Wherever the book offers answers, it also prompts new questions.
Anticipation of David Lynch’s follow up series to “Twin Peaks” is building, and co-writer Mark Frost has done his part to remind people why they loved the original show and give them plenty to think about ahead of next year with The Secret History of Twin Peaks. To be clear, this is an epistolary novel, framed by an FBI agent simply referred to as T.P. examining a collection of historical documents pertaining to the history of Twin Peaks, as compiled by “the Archivist” in the year 2016. She has made sporadic comments on the accuracy of facts and verification of documents throughout, but much of the information comes through stories of Douglas Milford’s life and through news articles written by the older brother of Dr. Jacoby.
Since much of “Twin Peaks” reveled in myths, it’s only natural that The Secret History begins with undiscovered letters from Lewis and Clark, as well as Thomas Jefferson, about the Native tribes they met when they reached the Pacific Northwest. There is a mysterious ring, references to a Masonic lodge and white men the tribes met before Lewis and Clark. Naturally, this leads into mention of owls. But cryptic documents and symbols very quickly give way to government conspiracies – and through the unlikely story of Douglas Milford. Frost interweaves Milford’s life, and tangentially Twin Peaks’ history, with real life events like UFO sightings in Roswell and investigations into Richard Nixon. All of that is fun for those who were fans of the “X Files” elements of the show, but it doesn’t shed that much light on Twin Peaks itself.
That’s where personal journals and old fashioned reporting come in. A large chunk of the book reveals aspects of the town and its citizens’ lives through Twin Peaks Gazette articles by Robert Jacoby. We also see excerpts from a history of the town’s foundation written by Jacoby. And Dr. Jacoby makes an appearance, as well, with a maligned text called The Eye of God: Sacred Psychology in the Aboriginal Mind and unwittingly hilarious notes about his treatment of Nadine Hurley following the loss of her eye. Yes, there is a pencil drawing of her with the words “poor girl…” written underneath and sketches that show Jacoby’s plans to test his red/blue glasses on an ideal subject.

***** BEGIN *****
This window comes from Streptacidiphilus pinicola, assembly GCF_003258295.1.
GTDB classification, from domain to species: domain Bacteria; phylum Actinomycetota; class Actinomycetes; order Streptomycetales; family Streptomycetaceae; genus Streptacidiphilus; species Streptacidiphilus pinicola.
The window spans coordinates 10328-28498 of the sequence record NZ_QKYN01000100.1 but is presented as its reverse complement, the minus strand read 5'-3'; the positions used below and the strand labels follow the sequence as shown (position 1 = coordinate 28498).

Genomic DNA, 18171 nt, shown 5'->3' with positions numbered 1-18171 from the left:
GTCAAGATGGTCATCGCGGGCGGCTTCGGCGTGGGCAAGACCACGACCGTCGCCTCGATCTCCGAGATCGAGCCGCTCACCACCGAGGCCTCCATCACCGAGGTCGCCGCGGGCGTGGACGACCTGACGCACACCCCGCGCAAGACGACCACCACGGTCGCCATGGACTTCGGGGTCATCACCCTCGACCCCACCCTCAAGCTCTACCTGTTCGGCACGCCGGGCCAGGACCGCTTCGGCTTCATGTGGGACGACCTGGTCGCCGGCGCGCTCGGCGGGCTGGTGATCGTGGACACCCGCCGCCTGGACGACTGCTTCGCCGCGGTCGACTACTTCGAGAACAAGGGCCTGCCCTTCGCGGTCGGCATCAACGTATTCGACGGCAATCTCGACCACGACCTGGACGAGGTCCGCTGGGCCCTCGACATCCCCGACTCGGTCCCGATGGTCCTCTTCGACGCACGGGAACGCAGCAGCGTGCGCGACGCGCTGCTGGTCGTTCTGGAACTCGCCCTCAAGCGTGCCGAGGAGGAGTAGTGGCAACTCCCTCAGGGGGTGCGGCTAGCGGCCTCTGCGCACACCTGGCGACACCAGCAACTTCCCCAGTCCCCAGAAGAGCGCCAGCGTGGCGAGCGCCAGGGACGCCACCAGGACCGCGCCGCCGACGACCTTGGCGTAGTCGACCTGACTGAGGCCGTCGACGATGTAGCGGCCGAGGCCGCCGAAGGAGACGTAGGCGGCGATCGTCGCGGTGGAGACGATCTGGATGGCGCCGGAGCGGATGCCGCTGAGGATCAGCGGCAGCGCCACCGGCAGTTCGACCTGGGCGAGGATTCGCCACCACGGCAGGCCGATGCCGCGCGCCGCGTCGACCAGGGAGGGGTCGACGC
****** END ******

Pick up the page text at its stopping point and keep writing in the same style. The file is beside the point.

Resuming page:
While there are some discrepancies between facts in the book and what we know from the series, Frost offers several answers to questions that remained after season two. Most notably, we find out the fate of Audrey Horne and the others involved in the bank explosion. But wherever the book offers answers, it also prompts new questions. As Frost has structured The Secret History, it’s not the most intuitive read, but it offers plenty of background information about a town that has bewitched fans. And its kernels of new information about beloved characters – such as Deputy Tommy Hawk’s account of Big Ed and Norma Jenning’s relationship – flesh out the smaller details of what we already know. In regards to the upcoming series, The Secret History does one very important thing: introduce us to T.P., who is likely to be a central character carrying on in Dale Cooper’s footsteps.